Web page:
II. Kinship and Affnity

THE maternal clan system notwithstanding, there is an intensely close bond with the father and all his kin. Medicinecrow was one of the most distinguished men I knew. In his childhood his father -- actually the paternal uncle who had inherited the boy's mother -- quarreled with his wife and separated from her. In Plenty-hawk's account of these happenings the lad is pictured wistfully running to his "father" -- even contrary to his mother's wishes. "'Father,' he cried, 'I have been terribly lonesome.' With him he ate, with him he stayed. 'Father, do not send me home this time,' he said." Such attachment might persist into manhood. Spotted-rabbit was the handsomest of all Crow ever known, he owned the best of horses, and was living amicably with his parents. But there was fighting, and his father was killed. Then he began giving away his horses in exchange for Crazy Dog regalia (p. 331): he wanted to die. "Because my father died I'll be a Crazy Dog. . . . When anybody calls for his father I am scared because I have none. I am very eager to die and catch up with my father."

On the other hand, a father is full of loving-kindness for his children. When a person adjures another to grant a special favor, the phrase used is often, "You love your children," i.e. "By the love you bear your children, I beg you." In one variant of the Old Woman's Grandchild myth, the hero's mother wants all the sinews in a buffalo's carcass. Instead of asking her husband directly, she instructs their little boy to beg for them: "When your father comes home and you ask him to do something, he always does it. I'll make you say something to him."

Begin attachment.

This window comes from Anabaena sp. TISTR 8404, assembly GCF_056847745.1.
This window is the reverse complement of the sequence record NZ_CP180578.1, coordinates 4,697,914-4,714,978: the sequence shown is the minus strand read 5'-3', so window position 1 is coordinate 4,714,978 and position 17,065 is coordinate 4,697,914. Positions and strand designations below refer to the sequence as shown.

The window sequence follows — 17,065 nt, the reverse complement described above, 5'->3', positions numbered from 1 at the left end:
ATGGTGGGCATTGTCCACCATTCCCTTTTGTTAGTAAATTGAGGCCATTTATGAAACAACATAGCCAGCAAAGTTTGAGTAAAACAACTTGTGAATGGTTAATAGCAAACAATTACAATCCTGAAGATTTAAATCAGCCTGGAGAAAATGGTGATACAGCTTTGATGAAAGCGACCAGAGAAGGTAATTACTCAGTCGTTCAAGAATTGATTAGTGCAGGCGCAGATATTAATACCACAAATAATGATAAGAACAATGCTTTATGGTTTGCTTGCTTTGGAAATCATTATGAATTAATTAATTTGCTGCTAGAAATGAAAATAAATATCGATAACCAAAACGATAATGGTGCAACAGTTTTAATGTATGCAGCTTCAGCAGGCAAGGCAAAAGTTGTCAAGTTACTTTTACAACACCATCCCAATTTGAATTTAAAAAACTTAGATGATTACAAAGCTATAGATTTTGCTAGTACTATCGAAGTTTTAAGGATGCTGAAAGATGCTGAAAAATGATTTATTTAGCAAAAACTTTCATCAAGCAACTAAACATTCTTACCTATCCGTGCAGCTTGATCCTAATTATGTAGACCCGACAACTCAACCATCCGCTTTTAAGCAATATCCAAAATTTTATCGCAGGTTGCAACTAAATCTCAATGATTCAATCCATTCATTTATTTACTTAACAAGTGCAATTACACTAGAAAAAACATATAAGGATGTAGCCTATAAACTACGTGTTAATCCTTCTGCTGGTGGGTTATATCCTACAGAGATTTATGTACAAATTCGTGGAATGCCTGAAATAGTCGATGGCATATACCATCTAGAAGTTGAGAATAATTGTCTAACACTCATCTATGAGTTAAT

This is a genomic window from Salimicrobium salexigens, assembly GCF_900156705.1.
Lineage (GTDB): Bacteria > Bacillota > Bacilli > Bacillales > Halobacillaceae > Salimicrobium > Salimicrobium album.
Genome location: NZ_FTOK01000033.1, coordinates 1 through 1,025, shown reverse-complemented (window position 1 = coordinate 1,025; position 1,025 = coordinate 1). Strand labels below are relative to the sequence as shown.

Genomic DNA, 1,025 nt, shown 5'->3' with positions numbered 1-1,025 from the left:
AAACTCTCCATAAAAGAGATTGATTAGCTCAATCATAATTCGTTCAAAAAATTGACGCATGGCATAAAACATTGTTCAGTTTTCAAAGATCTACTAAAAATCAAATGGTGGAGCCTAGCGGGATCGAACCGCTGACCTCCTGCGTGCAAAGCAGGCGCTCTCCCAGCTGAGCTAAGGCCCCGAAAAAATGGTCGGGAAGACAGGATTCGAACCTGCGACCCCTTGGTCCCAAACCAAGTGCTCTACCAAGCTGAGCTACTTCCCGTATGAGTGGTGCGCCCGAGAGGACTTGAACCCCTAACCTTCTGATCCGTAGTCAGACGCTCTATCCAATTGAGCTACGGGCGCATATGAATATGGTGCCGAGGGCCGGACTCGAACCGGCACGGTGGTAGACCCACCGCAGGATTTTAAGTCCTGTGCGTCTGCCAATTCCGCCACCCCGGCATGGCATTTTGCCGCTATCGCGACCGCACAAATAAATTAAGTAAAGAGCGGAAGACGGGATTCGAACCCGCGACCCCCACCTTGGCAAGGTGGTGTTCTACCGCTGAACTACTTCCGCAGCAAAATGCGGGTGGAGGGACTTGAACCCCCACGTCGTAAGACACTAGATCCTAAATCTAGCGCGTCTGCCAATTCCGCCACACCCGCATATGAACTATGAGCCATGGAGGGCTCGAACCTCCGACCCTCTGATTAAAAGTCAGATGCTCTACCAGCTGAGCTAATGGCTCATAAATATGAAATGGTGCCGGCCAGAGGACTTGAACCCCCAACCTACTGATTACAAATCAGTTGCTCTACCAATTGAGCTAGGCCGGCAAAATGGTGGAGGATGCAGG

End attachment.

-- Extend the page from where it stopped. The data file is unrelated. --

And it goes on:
A son does not use the same term as a daughter in speaking to or of his father. The masculine vocative is axe″; the feminine, masā+″ka. In reference, "my father" is biru″pxe for men, masā+″ke for women. I once evoked a burst of merriment by asking a girl, "dī+″rupxe cō" ("Where is your father?") The word chosen implied that I took her for a boy; I should have said, "di″sāke cō" Incidentally, though biru″pxe never occurs in direct address, its

-18-

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